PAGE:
I had an eye-opening conversation with a reader this week.
She told me she purchased a classified ad in another newsletter and it was the best marketing she’d ever done because it sent her a bunch of her ideal clients.
While I’ve avoided including ads in this newsletter up to this point, it made me realize non-intrusive classified ads might actually provide value to readers.
It might help you discover a product or service you love and help advertisers connect with an audience of 20,000+ creators.
And of course I wouldn’t mind a little revenue to offset the costs of publishing this thing every week.
Here’s how FTI classified ads could work:
They’d be text-only ads that run at the bottom of the newsletter and include no more than 200 characters.
The price of an ad would be $50.
I haven’t decided whether or not to do this yet but would love to hear what you think.
Please answer this one-question survey to let me know if you’d be curious to read classified ads on FTI, would consider purchasing one, or think the whole concept is a bad idea.
Thanks in advance for your feedback!
Now, on to this week’s ideas…
1. What To Tweet: 21 Unique And Useful Twitter Post Ideas
“Every great Twitter strategy is rooted in an ability to post tweets that provide value to people — that’s ultimately how you get followers, build relationships, and create value for yourself and your audience.”
This one’s about Twitter, but 90% of the suggestions I share will be effective on whatever your social media platform of choice happens to be.
I break down what to tweet and share 21 specific post ideas including examples of tweets that are valuable, vulnerable, promotional, interactive, and more.
2. Start The Next One Tomorrow
“Think of your creative life as a patchwork of projects.”
Creative work is hard and it’s near impossible if you’re unable to separate the creative process from the results your creations generate.
Paul Jun suggests you adopt a “start the next one tomorrow” approach to your creations and recognize no artist is pleased, the success of a project will not cure you of restlessness, and the opportunity to start something new again is an immense privilege.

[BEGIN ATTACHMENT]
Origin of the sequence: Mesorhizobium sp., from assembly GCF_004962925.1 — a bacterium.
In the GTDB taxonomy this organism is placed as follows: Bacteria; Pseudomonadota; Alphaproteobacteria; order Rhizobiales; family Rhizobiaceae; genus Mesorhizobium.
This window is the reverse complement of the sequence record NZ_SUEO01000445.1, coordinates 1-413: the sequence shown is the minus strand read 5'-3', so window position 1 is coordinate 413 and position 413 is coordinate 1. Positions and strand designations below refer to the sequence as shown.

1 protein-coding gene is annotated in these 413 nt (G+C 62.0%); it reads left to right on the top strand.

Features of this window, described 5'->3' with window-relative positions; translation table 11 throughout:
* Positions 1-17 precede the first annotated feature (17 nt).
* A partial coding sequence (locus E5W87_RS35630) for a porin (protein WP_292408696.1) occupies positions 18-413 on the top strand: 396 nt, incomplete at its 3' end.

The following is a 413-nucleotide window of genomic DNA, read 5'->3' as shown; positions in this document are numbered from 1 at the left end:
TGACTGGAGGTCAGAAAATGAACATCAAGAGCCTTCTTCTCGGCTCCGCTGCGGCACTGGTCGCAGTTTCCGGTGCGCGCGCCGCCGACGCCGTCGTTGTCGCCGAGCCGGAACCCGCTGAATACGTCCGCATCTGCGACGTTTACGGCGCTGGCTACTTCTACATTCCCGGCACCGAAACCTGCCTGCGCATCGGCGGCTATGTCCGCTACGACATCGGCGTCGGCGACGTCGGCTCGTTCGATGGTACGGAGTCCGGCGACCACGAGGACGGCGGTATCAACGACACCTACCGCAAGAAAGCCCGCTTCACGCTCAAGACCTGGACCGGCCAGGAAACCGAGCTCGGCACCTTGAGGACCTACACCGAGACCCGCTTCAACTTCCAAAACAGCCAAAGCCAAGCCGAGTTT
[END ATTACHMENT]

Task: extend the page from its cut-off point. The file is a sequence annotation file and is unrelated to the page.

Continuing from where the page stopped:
Btw, I found this link on Tina Roth Eisenberg’s website.
Related: How to be a more consistent creator.
3. Seven Lessons For Creators Who Want To Sell Products
“It’s much easier to turn a customer into a repeat customer than a non-customer into a customer. And repeat customers are better at turning non-customers into customers than you are.”
Gumroad founder Sahil Lavingia has helped creators sell millions of products so he knows a thing or two about what it takes to do so.
E.D. Ortiz compiled Sahil’s wisdom on the subject into these seven lessons for creators who want to sell products including that people want specific solutions for specific problems, what people say doesn’t equal what they do, and social proof is a key to sales.
4. A Three-Step Formula To Write Engaging Headlines
“Just because a headline has to have clarity does not mean it has to make sense or appeal to everyone.”
Headlines can make or break your content, so you better learn how to write them.
Austin Kelly’s three-step formula to write engaging headlines can help you do that.
The formula involves combining the end result an audience wants with the time they can get it in and the objections they’ll need to overcome.
Btw, I found this link in Ann Handley’s newsletter.
5. Five Ways To Create Thought Leadership Content
“It takes more than just having an opinion.”
If you’re looking to establish yourself as a thought leader in your field, you’re about to discover a map to get you there.
Katie Parrot breaks down five ways to create thought leadership content including to share counter-narrative opinions, personal narratives, and industry analysis.
Btw, I found this link in Jimmy Daly’s newsletter.
My Final Words Of The Week
Only four percent of people who buy online courses finish them.
I read that stat this week and there’s probably a lot of reasons for it, but most of them have nothing to do with the courses themselves.
The truth is, most people don’t finish most things.
That’s one reason why most people don’t get most of what they want.
Learning to finish is a powerful skill that can separate you from the majority of people in any field.
Now, if you’ll excuse me…I’ve got an online course to finish.
Have a great week.
PS — If you dig this newsletter, I’d love for you to share it with others who might enjoy it.